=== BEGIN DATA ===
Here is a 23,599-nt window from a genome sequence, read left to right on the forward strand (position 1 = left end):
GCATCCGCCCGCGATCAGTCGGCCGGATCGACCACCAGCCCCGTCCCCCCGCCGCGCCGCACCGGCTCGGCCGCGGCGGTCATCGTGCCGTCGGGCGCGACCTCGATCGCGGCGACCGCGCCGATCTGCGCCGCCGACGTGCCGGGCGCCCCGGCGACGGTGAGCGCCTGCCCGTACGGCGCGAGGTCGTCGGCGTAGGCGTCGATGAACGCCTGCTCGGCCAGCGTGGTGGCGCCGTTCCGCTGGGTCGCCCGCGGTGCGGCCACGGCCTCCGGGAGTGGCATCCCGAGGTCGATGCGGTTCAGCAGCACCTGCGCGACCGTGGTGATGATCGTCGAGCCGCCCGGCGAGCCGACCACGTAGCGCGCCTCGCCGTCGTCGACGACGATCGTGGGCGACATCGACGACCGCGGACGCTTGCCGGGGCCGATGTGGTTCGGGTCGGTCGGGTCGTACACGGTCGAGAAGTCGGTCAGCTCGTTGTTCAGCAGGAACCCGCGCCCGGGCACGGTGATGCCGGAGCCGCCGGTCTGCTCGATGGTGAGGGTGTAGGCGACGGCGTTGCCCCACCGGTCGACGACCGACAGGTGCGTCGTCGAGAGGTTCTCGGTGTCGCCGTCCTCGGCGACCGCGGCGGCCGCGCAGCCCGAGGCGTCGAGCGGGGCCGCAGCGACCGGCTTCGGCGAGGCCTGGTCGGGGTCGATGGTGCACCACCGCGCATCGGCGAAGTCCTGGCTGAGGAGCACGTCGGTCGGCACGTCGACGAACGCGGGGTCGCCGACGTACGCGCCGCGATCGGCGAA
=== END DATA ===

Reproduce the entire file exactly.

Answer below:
Here is a 23,599-nt window from a genome sequence, read left to right on the forward strand (position 1 = left end):
GCATCCGCCCGCGATCAGTCGGCCGGATCGACCACCAGCCCCGTCCCCCCGCCGCGCCGCACCGGCTCGGCCGCGGCGGTCATCGTGCCGTCGGGCGCGACCTCGATCGCGGCGACCGCGCCGATCTGCGCCGCCGACGTGCCGGGCGCCCCGGCGACGGTGAGCGCCTGCCCGTACGGCGCGAGGTCGTCGGCGTAGGCGTCGATGAACGCCTGCTCGGCCAGCGTGGTGGCGCCGTTCCGCTGGGTCGCCCGCGGTGCGGCCACGGCCTCCGGGAGTGGCATCCCGAGGTCGATGCGGTTCAGCAGCACCTGCGCGACCGTGGTGATGATCGTCGAGCCGCCCGGCGAGCCGACCACGTAGCGCGCCTCGCCGTCGTCGACGACGATCGTGGGCGACATCGACGACCGCGGACGCTTGCCGGGGCCGATGTGGTTCGGGTCGGTCGGGTCGTACACGGTCGAGAAGTCGGTCAGCTCGTTGTTCAGCAGGAACCCGCGCCCGGGCACGGTGATGCCGGAGCCGCCGGTCTGCTCGATGGTGAGGGTGTAGGCGACGGCGTTGCCCCACCGGTCGACGACCGACAGGTGCGTCGTCGAGAGGTTCTCGGTGTCGCCGTCCTCGGCGACCGCGGCGGCCGCGCAGCCCGAGGCGTCGAGCGGGGCCGCAGCGACCGGCTTCGGCGAGGCCTGGTCGGGGTCGATGGTGCACCACCGCGCATCGGCGAAGTCCTGGCTGAGGAGCACGTCGGTCGGCACGTCGACGAACGCGGGGTCGCCGACGTACGCGCCGCGATCGGCGAA